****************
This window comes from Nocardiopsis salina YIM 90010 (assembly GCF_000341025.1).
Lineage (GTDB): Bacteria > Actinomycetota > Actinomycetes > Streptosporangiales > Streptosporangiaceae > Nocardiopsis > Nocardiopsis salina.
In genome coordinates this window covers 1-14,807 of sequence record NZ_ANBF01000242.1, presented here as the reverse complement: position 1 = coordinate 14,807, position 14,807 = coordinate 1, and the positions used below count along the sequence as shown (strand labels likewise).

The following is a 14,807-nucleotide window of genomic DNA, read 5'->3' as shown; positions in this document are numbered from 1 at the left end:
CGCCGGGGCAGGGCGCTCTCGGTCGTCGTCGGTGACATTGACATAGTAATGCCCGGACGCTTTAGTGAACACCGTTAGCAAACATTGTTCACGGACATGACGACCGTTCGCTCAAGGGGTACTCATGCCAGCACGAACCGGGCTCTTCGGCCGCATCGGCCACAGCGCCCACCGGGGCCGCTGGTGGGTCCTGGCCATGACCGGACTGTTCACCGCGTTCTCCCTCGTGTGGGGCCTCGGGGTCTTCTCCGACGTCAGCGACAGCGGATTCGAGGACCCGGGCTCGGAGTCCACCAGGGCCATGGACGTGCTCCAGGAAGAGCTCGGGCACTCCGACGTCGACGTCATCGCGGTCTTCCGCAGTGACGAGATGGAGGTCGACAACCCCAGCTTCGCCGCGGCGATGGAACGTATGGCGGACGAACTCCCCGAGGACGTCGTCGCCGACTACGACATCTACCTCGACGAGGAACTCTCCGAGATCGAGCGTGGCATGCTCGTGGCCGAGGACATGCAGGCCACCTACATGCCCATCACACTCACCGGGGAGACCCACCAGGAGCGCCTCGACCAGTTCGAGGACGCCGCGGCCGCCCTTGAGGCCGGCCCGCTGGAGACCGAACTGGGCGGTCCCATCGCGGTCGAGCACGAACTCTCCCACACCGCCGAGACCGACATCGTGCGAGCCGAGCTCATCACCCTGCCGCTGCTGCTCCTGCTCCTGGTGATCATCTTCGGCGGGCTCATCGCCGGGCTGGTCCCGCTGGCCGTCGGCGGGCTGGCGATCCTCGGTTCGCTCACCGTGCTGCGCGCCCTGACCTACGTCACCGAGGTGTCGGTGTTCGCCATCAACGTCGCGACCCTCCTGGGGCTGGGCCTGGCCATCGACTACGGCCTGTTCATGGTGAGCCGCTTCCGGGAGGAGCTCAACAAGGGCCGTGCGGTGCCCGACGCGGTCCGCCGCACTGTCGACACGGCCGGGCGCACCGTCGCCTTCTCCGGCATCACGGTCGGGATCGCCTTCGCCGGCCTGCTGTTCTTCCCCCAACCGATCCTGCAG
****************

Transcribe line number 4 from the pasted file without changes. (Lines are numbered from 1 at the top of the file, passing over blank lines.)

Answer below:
The following is a 14,807-nucleotide window of genomic DNA, read 5'->3' as shown; positions in this document are numbered from 1 at the left end: